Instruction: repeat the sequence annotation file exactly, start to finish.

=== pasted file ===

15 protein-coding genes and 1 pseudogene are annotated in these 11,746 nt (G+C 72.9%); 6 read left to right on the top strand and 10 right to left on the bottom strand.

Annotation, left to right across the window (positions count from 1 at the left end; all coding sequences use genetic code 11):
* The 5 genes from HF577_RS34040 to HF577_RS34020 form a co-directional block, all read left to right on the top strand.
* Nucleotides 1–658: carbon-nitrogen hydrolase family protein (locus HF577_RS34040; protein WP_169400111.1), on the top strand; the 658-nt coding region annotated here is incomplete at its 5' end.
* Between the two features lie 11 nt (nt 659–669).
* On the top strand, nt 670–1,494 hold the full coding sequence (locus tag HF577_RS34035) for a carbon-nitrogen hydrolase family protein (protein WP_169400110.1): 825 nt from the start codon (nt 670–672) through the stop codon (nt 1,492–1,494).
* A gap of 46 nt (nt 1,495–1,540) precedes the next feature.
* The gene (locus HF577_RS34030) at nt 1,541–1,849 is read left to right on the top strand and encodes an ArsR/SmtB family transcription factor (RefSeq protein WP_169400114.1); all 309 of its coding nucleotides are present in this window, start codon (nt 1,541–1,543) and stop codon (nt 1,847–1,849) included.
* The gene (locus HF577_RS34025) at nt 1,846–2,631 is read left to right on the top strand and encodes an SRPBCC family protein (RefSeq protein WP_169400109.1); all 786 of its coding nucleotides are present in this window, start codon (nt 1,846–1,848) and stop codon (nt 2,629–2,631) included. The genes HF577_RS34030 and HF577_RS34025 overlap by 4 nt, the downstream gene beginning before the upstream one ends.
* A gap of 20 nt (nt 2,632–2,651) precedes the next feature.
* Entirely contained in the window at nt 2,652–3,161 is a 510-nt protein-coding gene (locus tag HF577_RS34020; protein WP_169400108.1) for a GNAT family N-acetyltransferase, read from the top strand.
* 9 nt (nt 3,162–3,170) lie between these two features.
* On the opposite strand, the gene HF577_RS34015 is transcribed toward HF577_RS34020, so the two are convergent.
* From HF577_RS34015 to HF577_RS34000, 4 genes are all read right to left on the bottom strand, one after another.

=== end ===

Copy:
15 protein-coding genes and 1 pseudogene are annotated in these 11,746 nt (G+C 72.9%); 6 read left to right on the top strand and 10 right to left on the bottom strand.

Annotation, left to right across the window (positions count from 1 at the left end; all coding sequences use genetic code 11):
* The 5 genes from HF577_RS34040 to HF577_RS34020 form a co-directional block, all read left to right on the top strand.
* Nucleotides 1–658: carbon-nitrogen hydrolase family protein (locus HF577_RS34040; protein WP_169400111.1), on the top strand; the 658-nt coding region annotated here is incomplete at its 5' end.
* Between the two features lie 11 nt (nt 659–669).
* On the top strand, nt 670–1,494 hold the full coding sequence (locus tag HF577_RS34035) for a carbon-nitrogen hydrolase family protein (protein WP_169400110.1): 825 nt from the start codon (nt 670–672) through the stop codon (nt 1,492–1,494).
* A gap of 46 nt (nt 1,495–1,540) precedes the next feature.
* The gene (locus HF577_RS34030) at nt 1,541–1,849 is read left to right on the top strand and encodes an ArsR/SmtB family transcription factor (RefSeq protein WP_169400114.1); all 309 of its coding nucleotides are present in this window, start codon (nt 1,541–1,543) and stop codon (nt 1,847–1,849) included.
* The gene (locus HF577_RS34025) at nt 1,846–2,631 is read left to right on the top strand and encodes an SRPBCC family protein (RefSeq protein WP_169400109.1); all 786 of its coding nucleotides are present in this window, start codon (nt 1,846–1,848) and stop codon (nt 2,629–2,631) included. The genes HF577_RS34030 and HF577_RS34025 overlap by 4 nt, the downstream gene beginning before the upstream one ends.
* A gap of 20 nt (nt 2,632–2,651) precedes the next feature.
* Entirely contained in the window at nt 2,652–3,161 is a 510-nt protein-coding gene (locus tag HF577_RS34020; protein WP_169400108.1) for a GNAT family N-acetyltransferase, read from the top strand.
* 9 nt (nt 3,162–3,170) lie between these two features.
* On the opposite strand, the gene HF577_RS34015 is transcribed toward HF577_RS34020, so the two are convergent.
* From HF577_RS34015 to HF577_RS34000, 4 genes are all read right to left on the bottom strand, one after another.